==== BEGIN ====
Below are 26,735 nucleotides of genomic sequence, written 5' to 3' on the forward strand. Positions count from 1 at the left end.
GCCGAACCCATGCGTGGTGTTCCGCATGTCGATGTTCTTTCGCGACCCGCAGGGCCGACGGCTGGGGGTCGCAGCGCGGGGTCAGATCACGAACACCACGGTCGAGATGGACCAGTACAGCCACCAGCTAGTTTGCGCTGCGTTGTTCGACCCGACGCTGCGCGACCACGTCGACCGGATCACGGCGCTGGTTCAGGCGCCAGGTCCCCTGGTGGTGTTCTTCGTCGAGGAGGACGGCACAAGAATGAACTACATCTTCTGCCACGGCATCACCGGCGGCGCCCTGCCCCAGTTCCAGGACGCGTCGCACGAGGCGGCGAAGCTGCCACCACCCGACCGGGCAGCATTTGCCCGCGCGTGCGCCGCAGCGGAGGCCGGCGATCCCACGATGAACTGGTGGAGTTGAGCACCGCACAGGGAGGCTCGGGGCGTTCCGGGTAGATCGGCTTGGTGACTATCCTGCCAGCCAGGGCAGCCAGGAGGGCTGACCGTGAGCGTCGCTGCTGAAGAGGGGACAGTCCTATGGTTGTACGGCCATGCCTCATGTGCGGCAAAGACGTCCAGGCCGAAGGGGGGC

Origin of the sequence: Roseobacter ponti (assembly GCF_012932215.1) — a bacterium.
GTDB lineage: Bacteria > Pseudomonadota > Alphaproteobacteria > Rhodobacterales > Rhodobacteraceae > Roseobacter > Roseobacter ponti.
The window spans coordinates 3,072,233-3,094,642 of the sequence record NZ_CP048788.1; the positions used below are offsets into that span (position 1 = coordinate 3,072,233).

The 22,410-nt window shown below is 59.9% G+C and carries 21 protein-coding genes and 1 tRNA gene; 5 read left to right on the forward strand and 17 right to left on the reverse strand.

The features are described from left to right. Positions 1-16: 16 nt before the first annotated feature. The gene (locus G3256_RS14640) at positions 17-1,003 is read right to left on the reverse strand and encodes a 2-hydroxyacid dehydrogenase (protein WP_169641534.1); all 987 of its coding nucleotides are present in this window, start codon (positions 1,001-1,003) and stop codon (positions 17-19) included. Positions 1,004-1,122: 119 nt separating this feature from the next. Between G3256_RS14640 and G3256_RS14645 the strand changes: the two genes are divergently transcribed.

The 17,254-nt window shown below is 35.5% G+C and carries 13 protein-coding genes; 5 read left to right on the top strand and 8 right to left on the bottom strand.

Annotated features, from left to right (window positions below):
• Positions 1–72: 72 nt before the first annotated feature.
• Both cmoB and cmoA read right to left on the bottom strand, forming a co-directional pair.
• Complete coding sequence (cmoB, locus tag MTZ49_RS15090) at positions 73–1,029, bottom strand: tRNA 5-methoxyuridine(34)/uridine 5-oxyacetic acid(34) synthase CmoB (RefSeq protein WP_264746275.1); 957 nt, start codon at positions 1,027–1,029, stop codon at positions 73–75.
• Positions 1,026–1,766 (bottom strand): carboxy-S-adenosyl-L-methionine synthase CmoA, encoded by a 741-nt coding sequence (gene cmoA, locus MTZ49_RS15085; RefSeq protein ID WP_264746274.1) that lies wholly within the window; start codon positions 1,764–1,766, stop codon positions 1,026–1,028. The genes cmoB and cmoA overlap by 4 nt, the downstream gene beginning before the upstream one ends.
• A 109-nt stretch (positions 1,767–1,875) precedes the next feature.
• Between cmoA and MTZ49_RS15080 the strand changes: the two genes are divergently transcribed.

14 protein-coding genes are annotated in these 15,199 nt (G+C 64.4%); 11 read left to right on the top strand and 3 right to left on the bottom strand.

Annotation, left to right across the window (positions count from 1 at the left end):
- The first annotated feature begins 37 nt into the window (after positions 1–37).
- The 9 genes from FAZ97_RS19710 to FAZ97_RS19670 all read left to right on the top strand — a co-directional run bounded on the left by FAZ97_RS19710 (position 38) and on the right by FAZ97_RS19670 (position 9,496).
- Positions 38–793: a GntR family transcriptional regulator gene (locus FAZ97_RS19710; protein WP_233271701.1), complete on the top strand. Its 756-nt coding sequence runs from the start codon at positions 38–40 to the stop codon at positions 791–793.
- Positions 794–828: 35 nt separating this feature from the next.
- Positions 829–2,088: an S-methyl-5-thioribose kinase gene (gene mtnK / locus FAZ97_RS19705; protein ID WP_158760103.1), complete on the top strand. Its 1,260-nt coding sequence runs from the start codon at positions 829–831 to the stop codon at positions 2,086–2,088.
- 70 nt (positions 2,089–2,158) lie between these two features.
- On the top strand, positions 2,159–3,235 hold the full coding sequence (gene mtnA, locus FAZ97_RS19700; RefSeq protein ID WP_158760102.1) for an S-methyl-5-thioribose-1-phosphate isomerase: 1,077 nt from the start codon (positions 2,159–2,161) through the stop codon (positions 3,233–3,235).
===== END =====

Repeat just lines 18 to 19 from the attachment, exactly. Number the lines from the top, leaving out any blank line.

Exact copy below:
- The first annotated feature begins 37 nt into the window (after positions 1–37).
- The 9 genes from FAZ97_RS19710 to FAZ97_RS19670 all read left to right on the top strand — a co-directional run bounded on the left by FAZ97_RS19710 (position 38) and on the right by FAZ97_RS19670 (position 9,496).